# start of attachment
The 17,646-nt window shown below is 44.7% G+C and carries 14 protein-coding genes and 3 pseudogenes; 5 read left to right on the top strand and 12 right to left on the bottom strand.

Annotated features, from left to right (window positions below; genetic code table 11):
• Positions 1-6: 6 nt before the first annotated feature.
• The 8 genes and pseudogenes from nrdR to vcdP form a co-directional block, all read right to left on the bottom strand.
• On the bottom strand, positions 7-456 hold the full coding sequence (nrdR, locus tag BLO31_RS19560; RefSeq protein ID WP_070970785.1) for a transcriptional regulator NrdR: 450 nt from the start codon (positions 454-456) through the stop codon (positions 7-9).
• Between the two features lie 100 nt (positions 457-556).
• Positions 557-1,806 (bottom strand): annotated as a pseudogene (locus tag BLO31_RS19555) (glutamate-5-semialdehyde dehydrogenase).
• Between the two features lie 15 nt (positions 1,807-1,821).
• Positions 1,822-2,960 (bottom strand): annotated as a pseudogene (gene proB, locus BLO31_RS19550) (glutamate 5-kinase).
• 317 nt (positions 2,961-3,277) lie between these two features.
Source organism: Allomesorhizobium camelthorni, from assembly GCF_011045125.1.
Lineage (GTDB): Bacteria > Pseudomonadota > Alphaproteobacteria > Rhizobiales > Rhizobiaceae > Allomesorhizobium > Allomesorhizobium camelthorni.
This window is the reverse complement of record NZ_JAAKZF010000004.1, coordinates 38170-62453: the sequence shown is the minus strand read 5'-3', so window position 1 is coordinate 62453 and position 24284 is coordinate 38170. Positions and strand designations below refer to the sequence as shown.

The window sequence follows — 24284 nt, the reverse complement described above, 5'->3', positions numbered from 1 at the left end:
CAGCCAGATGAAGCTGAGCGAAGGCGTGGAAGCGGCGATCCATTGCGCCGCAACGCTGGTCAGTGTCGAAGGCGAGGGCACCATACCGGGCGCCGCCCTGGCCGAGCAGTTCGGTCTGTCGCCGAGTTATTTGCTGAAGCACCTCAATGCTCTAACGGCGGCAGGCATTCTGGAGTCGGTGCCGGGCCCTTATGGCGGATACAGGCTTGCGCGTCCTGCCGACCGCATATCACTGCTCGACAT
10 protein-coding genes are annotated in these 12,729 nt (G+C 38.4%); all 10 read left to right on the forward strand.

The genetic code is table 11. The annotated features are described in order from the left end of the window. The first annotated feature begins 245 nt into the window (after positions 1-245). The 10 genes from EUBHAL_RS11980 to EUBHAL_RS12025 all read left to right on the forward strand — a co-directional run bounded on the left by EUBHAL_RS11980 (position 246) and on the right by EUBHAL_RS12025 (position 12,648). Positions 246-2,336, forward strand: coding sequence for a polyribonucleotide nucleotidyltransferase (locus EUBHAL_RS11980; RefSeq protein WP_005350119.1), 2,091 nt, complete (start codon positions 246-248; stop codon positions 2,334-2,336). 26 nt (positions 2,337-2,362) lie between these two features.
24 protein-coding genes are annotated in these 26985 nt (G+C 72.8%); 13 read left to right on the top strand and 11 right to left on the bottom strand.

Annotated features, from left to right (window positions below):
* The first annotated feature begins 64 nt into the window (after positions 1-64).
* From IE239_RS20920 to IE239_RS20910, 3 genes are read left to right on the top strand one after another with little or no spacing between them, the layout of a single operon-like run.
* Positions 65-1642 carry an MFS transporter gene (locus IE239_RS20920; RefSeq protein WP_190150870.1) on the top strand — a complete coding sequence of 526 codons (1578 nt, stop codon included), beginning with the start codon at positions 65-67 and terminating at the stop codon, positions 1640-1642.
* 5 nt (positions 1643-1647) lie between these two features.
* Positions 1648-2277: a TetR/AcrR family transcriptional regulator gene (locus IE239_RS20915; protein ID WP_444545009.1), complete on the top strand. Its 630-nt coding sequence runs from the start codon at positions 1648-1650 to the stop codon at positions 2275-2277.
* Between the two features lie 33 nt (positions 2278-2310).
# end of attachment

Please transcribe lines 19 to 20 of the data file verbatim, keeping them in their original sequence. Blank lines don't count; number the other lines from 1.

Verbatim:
Annotated features, from left to right (window positions below):
* The first annotated feature begins 64 nt into the window (after positions 1-64).